Press Releases

HISTORIC PRESS RELEASE : Helen Liddell gets tough with pension companies [November 1997]

The press release issued by HM Treasury on 18 November 1997.

A package of sanctions aimed at maintaining the pressure on pension firms to meet their targets for resolving pensions mis-selling cases was outlined today by the Economic Secretary, Helen Liddell in a statement to the House of Commons.

Mrs Liddell said the measures were to ensure that such a scandal never happened again and that those who suffered can now look to speedy redress. She said:

“Justice for them has been too long delayed. This Government is determined to ensure it is delivered.”

The Minister said that while some companies had made some progress in resolving cases, there was still a long way to go. Publishing the table of the progress of the top 41 companies, she said:

“Far too many firms across the industry – from big insurance companies to small independent financial advisers (IFAs) – have been far too slow to act. Some firms have hardly started. They have not yet grasped the severity of the situation.”

The Minister stressed that the most pressing challenge for most of the companies was to complete 90 per cent of the highest priority cases, due by the end of December. Looking further ahead, she announced that once they had hit their second targets, due at the end of 1998 at the latest, their names would be taken off the list that is published every month.

Mrs Liddell drew attention to the recent use by the regulators of their powers to fine and censure firms. Rigorous discipline would continue, however for some firms a stronger armoury was called for. Under a new regime of individual registration with the Personal Investment Authority (PIA), due to come into force next year, individual directors, managers or sales staff found at fault could be liable to fines, reprimands or restrictions on the type of work they can be involved in.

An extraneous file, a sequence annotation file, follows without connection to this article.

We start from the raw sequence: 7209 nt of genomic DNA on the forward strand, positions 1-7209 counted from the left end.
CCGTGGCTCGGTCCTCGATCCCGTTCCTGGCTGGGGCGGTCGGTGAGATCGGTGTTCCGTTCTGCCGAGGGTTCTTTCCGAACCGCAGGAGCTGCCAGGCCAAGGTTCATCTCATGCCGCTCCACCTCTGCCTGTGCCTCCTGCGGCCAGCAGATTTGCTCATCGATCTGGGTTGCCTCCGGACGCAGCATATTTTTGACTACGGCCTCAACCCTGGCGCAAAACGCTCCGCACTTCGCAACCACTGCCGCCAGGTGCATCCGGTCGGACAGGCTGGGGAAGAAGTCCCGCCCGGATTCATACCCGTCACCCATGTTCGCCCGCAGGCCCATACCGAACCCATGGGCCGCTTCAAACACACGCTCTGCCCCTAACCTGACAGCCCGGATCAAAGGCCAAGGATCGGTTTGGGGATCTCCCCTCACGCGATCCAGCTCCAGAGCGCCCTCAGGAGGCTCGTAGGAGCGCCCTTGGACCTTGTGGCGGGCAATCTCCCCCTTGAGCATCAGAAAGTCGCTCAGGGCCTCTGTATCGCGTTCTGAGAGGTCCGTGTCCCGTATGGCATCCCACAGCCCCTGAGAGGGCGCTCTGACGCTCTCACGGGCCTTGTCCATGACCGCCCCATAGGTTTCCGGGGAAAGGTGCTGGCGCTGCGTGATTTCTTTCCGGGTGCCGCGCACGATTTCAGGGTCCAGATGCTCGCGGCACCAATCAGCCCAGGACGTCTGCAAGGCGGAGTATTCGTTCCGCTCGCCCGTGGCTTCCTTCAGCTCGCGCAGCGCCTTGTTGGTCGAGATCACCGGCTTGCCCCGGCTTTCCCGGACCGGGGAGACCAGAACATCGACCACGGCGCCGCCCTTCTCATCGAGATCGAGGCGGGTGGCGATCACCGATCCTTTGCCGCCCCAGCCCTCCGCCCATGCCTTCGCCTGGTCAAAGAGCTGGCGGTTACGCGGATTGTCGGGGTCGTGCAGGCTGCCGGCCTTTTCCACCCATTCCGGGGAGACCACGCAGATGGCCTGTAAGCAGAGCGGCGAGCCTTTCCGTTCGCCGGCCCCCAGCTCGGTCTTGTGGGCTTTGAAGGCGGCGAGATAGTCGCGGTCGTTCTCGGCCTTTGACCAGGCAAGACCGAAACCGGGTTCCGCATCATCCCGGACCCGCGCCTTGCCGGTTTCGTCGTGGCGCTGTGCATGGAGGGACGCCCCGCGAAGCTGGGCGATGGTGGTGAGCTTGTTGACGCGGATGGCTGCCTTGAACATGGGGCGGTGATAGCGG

The Minister noted that the PIA can require firms to advertise their misconduct and the grounds on which they are disciplined.

The Minister said:

“The Government believes that the time has come for a whole range of sanctions to come into play.

“The only way for a firm or an individual to avoid disciplinary action is to avoid the conduct which warrants it.”

Mrs Liddell said that she would continue to look for ways to maximise pressure on the industry. The PIA is currently exploring how to inform customers directly of firms’ misdemeanours.

She urged the industry to act quickly to restore confidence. Evidence of firms putting investors at risk would be acted upon. This might include:

  • use of the PIA power to put firms out of business where compliance is so poor that investors are put at risk. This could include firms or IFAs using the review process to sell more products to customers; and
  • taking action to exclude senior people who are not fit and proper from involvement in financial services business or to remove them from their posts.

The Minister also said that firms’ records on settling pension cases could be taken into account in future policy decisions on stakeholder pensions and individual savings accounts. She said:

“We anticipate that future decisions on the regulatory approval of stakeholder pensions would take into account the conduct and corporate governance of those involved. This would include, of course, their record in settling cases of mis-sold personal pensions.”